Big city musical based in late ’80s LA, set to the glam rock tunes of Styx, Bon Jovi, Twisted Sister, Poison and more. Includes a lofty line-up of co-stars: Tom Cruise, Paul Giamatti, Catherine Zeta-Jones, Russell Brand and Alec Baldwin. From the director of Hairspray. Now playing nationwide.
Ever since it was used in the final scene of the last episode of The Sopranos, Journey's uplifting anthem Don't Stop Believing has been front and centre in popular culture. Endless movies have used it, it was at the centrepiece performance of Glee's pilot episode, and now it provides the finale for Rock of Ages.
Its usage speaks to my overall impression of the movie – a collection of pop moments already explored extensively elsewhere, presented with all the emotional depth of a kiddie pool.
The story stumbles from one moment to the next, struggling to embody the drive or power of even a below-average rock music video. The endless mashed-up '80s hair-metal hits don't succeed as anything beyond nostalgia items.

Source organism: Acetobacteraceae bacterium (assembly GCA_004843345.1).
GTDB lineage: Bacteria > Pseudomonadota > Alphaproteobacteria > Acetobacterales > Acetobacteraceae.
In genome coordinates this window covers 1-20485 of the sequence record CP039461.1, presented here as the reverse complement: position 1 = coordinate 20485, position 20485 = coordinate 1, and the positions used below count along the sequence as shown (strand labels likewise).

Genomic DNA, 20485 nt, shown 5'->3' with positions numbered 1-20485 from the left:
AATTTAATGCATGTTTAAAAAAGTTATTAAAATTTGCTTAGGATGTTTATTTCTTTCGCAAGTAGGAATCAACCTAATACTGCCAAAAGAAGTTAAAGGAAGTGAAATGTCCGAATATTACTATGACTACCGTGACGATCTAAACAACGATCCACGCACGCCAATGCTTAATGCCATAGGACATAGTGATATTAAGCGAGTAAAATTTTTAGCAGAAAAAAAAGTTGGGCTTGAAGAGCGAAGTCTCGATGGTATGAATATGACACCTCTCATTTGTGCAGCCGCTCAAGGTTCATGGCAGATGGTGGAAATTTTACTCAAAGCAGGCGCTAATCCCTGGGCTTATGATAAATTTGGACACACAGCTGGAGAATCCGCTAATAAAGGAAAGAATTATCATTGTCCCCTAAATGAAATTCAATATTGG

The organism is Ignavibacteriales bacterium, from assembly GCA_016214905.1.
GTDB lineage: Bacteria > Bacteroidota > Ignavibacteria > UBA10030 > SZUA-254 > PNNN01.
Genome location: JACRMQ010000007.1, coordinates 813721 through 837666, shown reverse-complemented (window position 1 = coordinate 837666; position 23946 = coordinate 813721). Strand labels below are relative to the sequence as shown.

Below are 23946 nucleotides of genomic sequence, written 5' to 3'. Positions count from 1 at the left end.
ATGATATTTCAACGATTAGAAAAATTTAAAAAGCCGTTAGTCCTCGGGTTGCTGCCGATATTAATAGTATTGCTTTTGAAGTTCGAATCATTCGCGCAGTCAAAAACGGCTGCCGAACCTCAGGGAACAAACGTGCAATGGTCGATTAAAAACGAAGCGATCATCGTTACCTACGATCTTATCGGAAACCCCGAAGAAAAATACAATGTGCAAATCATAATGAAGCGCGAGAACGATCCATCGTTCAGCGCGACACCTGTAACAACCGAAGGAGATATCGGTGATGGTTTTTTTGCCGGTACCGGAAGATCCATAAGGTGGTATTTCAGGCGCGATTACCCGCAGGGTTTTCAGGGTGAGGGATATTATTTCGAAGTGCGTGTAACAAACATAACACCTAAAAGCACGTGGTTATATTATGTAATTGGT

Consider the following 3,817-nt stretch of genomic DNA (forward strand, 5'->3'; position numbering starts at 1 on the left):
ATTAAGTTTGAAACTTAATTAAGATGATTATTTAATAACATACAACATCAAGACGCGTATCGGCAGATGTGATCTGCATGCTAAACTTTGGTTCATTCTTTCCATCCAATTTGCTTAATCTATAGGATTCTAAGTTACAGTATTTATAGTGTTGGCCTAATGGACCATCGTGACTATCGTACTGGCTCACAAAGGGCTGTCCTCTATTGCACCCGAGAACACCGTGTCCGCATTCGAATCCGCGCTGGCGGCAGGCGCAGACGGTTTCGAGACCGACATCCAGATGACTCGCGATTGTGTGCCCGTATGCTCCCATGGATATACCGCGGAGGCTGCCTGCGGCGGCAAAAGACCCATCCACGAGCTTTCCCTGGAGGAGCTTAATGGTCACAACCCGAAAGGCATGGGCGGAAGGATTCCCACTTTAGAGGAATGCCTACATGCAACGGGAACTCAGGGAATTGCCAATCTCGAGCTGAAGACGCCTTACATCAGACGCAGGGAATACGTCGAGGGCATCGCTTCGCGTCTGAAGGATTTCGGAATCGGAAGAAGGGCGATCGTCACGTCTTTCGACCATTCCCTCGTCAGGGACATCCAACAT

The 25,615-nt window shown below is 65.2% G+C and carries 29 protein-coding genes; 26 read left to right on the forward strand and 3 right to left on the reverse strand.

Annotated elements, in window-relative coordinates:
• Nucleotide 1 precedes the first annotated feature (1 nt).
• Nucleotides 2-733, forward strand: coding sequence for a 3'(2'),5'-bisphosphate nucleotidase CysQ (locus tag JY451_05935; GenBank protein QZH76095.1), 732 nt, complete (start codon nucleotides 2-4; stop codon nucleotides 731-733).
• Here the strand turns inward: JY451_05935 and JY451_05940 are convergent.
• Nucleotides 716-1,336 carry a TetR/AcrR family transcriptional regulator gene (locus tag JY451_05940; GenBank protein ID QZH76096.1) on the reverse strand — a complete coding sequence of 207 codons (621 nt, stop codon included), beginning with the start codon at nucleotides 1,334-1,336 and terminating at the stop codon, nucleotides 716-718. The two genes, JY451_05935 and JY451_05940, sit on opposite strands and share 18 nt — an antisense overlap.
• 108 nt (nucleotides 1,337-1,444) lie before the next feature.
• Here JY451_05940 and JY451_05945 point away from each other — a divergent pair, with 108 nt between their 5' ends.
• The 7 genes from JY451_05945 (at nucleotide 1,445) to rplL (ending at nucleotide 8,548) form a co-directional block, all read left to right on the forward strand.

I must admit to being intrigued by the idea of Tom Cruise playing a superstar of another medium, but while he's clearly committed to the role, he projects none of the mystique his character supposedly oozes.
The fame-hungry protagonists played by Julianne Hough and Diego Boneta do very little to distinguish themselves, but she looks the part and he garners some of the film's only genuine laughs with a diversion into boy-bandery. Alec Baldwin looks massively out of place, and Russell Brand is very annoying.
You know a film has something seriously wrong with it when you find yourself wistfully recalling the dramatic complexity of 2010's Burlesque, which follows a remarkably similar track (and also featured Hough).
My goodwill for some of the songs here prevents me from giving Rock of Ages one star, but unless you're fully committed to the jukebox musical cause, stay far away from this movie.